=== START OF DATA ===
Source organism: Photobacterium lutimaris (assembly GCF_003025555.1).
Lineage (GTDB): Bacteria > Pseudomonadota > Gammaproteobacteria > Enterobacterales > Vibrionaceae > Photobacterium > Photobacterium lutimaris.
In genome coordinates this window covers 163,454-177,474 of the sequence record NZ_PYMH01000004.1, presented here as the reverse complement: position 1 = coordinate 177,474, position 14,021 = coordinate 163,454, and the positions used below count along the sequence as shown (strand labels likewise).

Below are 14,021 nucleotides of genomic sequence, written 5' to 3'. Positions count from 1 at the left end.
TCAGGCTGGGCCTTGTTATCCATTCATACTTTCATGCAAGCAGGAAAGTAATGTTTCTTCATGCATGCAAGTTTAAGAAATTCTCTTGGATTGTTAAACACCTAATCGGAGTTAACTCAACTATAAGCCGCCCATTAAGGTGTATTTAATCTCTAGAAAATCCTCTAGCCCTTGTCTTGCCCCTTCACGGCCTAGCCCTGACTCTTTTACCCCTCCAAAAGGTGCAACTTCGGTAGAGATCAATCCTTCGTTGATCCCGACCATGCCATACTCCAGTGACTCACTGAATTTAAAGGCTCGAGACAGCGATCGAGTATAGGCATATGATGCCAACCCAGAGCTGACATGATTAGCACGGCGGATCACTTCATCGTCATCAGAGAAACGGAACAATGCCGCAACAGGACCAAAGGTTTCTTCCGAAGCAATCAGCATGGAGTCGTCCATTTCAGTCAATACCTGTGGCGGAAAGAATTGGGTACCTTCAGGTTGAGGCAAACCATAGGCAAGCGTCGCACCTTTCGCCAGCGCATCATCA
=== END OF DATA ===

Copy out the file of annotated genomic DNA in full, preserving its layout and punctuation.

Source organism: Photobacterium lutimaris (assembly GCF_003025555.1).
Lineage (GTDB): Bacteria > Pseudomonadota > Gammaproteobacteria > Enterobacterales > Vibrionaceae > Photobacterium > Photobacterium lutimaris.
In genome coordinates this window covers 163,454-177,474 of the sequence record NZ_PYMH01000004.1, presented here as the reverse complement: position 1 = coordinate 177,474, position 14,021 = coordinate 163,454, and the positions used below count along the sequence as shown (strand labels likewise).

Below are 14,021 nucleotides of genomic sequence, written 5' to 3'. Positions count from 1 at the left end.
TCAGGCTGGGCCTTGTTATCCATTCATACTTTCATGCAAGCAGGAAAGTAATGTTTCTTCATGCATGCAAGTTTAAGAAATTCTCTTGGATTGTTAAACACCTAATCGGAGTTAACTCAACTATAAGCCGCCCATTAAGGTGTATTTAATCTCTAGAAAATCCTCTAGCCCTTGTCTTGCCCCTTCACGGCCTAGCCCTGACTCTTTTACCCCTCCAAAAGGTGCAACTTCGGTAGAGATCAATCCTTCGTTGATCCCGACCATGCCATACTCCAGTGACTCACTGAATTTAAAGGCTCGAGACAGCGATCGAGTATAGGCATATGATGCCAACCCAGAGCTGACATGATTAGCACGGCGGATCACTTCATCGTCATCAGAGAAACGGAACAATGCCGCAACAGGACCAAAGGTTTCTTCCGAAGCAATCAGCATGGAGTCGTCCATTTCAGTCAATACCTGTGGCGGAAAGAATTGGGTACCTTCAGGTTGAGGCAAACCATAGGCAAGCGTCGCACCTTTCGCCAGCGCATCATCA